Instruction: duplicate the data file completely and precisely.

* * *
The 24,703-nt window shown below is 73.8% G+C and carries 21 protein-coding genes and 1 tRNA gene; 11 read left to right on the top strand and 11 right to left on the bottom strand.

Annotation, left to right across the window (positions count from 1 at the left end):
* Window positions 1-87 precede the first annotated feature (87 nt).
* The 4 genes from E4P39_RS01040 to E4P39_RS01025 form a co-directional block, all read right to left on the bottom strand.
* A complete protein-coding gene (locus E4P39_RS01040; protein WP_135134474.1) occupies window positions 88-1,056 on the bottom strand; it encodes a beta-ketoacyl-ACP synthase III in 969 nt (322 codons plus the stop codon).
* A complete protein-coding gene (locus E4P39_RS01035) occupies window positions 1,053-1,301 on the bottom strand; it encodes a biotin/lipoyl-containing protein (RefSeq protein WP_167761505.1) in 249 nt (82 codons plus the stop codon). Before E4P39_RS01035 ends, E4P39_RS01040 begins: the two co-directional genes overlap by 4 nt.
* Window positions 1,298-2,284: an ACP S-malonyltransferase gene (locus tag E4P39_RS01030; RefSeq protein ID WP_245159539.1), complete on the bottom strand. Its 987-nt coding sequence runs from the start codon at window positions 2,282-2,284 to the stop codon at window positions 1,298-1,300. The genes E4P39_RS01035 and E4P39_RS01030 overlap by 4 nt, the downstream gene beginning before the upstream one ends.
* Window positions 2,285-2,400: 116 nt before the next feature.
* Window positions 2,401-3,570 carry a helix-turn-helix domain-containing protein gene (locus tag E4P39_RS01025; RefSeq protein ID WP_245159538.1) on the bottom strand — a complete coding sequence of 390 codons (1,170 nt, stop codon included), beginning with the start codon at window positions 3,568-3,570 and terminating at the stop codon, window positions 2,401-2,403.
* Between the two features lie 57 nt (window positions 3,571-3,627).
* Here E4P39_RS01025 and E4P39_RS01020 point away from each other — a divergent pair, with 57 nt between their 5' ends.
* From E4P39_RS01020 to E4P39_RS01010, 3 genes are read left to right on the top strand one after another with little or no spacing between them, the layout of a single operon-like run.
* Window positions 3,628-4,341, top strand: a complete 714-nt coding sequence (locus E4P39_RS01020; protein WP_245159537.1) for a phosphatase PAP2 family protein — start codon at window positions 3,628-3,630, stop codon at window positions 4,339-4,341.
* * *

The 24,703-nt window shown below is 73.8% G+C and carries 21 protein-coding genes and 1 tRNA gene; 11 read left to right on the top strand and 11 right to left on the bottom strand.

Annotation, left to right across the window (positions count from 1 at the left end):
* Window positions 1-87 precede the first annotated feature (87 nt).
* The 4 genes from E4P39_RS01040 to E4P39_RS01025 form a co-directional block, all read right to left on the bottom strand.
* A complete protein-coding gene (locus E4P39_RS01040; protein WP_135134474.1) occupies window positions 88-1,056 on the bottom strand; it encodes a beta-ketoacyl-ACP synthase III in 969 nt (322 codons plus the stop codon).
* A complete protein-coding gene (locus E4P39_RS01035) occupies window positions 1,053-1,301 on the bottom strand; it encodes a biotin/lipoyl-containing protein (RefSeq protein WP_167761505.1) in 249 nt (82 codons plus the stop codon). Before E4P39_RS01035 ends, E4P39_RS01040 begins: the two co-directional genes overlap by 4 nt.
* Window positions 1,298-2,284: an ACP S-malonyltransferase gene (locus tag E4P39_RS01030; RefSeq protein ID WP_245159539.1), complete on the bottom strand. Its 987-nt coding sequence runs from the start codon at window positions 2,282-2,284 to the stop codon at window positions 1,298-1,300. The genes E4P39_RS01035 and E4P39_RS01030 overlap by 4 nt, the downstream gene beginning before the upstream one ends.
* Window positions 2,285-2,400: 116 nt before the next feature.
* Window positions 2,401-3,570 carry a helix-turn-helix domain-containing protein gene (locus tag E4P39_RS01025; RefSeq protein ID WP_245159538.1) on the bottom strand — a complete coding sequence of 390 codons (1,170 nt, stop codon included), beginning with the start codon at window positions 3,568-3,570 and terminating at the stop codon, window positions 2,401-2,403.
* Between the two features lie 57 nt (window positions 3,571-3,627).
* Here E4P39_RS01025 and E4P39_RS01020 point away from each other — a divergent pair, with 57 nt between their 5' ends.
* From E4P39_RS01020 to E4P39_RS01010, 3 genes are read left to right on the top strand one after another with little or no spacing between them, the layout of a single operon-like run.
* Window positions 3,628-4,341, top strand: a complete 714-nt coding sequence (locus E4P39_RS01020; protein WP_245159537.1) for a phosphatase PAP2 family protein — start codon at window positions 3,628-3,630, stop codon at window positions 4,339-4,341.